Summary: Is ILT necessarily an impoverished 'factoid' way of learning?
There has been criticism of Learning Object computer-based learning as 'factoid' because of the tendency to break things down into small, often disjointed, chunks, where transmission of information replaces acquisition of knowledge.
The current emphasis on reusable Learning Objects does risk this, if they are not counterbalanced. Quizzes, which are quick and easy to do, are used in huge numbers, and lesson plans, which are basically printable documents are probably the most common aids available on the internet. However, with the drive to construct Learning Object Repositories for use in education, this is likely to be worse. The internet has counterbalancing activities that appears to be missing. Becta's vision for LORs prioritises reusable exportable learning objects, which I believe is too narrow a view for what is intended to be a fully-fledged educational resource.
The use of forums on the internet, which are not mentioned in the report, strikes me as a useful asset, where students can interact directly with teachers and other learners. In forums, students are able to determine the content simply by creating the questions, which means that they are responsive to student needs and encourage students to take more control of their own learning. In time, the internet will develop a sufficient variety of possible ways of learning to overcome the current criticisms of being factoid. However, the closed systems being built for use in education in the UK may not have this range of tools.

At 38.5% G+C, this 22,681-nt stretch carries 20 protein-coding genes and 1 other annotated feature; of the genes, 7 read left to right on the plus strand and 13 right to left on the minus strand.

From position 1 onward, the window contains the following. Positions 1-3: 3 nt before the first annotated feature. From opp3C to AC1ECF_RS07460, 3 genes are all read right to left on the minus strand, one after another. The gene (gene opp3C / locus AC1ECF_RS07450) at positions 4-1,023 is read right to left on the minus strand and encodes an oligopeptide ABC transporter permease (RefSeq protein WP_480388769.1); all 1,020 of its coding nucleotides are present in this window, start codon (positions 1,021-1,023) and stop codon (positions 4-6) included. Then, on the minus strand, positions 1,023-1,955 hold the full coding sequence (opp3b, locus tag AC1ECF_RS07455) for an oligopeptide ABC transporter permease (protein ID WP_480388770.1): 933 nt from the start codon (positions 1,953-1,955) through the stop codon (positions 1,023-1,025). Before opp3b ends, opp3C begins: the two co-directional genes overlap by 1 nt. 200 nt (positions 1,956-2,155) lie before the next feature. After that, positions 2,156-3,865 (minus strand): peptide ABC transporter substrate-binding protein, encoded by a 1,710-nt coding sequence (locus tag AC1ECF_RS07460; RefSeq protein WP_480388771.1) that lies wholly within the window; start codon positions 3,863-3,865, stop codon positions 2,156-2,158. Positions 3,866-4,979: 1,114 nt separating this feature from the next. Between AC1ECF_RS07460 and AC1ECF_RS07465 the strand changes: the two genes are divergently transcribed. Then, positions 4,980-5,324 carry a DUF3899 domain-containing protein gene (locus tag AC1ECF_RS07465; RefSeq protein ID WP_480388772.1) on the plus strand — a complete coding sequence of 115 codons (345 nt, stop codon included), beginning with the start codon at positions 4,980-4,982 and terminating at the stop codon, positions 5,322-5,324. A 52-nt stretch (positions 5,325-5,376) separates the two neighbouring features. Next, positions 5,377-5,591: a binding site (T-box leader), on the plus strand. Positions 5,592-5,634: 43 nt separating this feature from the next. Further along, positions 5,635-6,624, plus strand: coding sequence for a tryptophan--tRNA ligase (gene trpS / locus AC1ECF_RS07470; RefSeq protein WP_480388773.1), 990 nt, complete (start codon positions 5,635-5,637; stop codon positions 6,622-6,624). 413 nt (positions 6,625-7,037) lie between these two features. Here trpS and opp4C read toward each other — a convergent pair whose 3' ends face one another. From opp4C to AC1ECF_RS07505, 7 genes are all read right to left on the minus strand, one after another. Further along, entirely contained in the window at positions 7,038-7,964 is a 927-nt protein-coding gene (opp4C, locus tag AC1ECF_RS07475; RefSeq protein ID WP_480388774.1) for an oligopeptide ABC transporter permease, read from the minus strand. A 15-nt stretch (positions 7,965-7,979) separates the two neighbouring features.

There are also ways to make simple activities like quizzes, which are very popular with many online students, less factoid. The BBC Skillswise website breaks its quizzes down into three levels, each containing ten questions. This does suggest that everything can be broken down neatly into this form, which does not correspond to the realities of, in this case, language use. It also presents them one question at a time, which both reduces the possibilities for students to use the other questions to help them and is not narrowband friendly- it takes a long time to load so many pages down a dial-up modem. Presenting one question at a time is a good way of testing or examining, but it doesn't allow students to use their cognitive skills, which seems a pity if the quizzes are meant to help students learn the language.
If quizzes are given a set number of questions, then they are instantly more flexible. If they are also easily editable, then they can be revised and added to so that they improve over time, rather than thinking that the topic has been dealt with the second the tenth question is written. Flexibility and change are two simple methods to make quizzes less factoid, and this is a welcome part of the Learning Object Repository strategy as there is a heavy emphasis on the learning objects being editable.
See also: Open Source Learning